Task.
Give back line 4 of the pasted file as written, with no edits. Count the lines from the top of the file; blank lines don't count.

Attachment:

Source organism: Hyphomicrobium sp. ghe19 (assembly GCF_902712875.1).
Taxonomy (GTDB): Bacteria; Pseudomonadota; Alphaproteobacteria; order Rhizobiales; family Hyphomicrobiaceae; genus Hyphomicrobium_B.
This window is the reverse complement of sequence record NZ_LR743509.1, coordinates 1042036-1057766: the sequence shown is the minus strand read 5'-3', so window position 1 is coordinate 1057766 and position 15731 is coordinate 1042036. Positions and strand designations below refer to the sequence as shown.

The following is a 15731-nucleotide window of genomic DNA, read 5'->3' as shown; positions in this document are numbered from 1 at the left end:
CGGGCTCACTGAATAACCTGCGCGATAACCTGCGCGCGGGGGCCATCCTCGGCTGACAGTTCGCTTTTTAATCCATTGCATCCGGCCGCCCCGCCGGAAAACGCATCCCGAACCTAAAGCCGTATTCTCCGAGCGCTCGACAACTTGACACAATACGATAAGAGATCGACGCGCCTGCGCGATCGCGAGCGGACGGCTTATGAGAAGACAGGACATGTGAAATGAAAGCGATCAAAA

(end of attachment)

The following is a 15731-nucleotide window of genomic DNA, read 5'->3' as shown; positions in this document are numbered from 1 at the left end: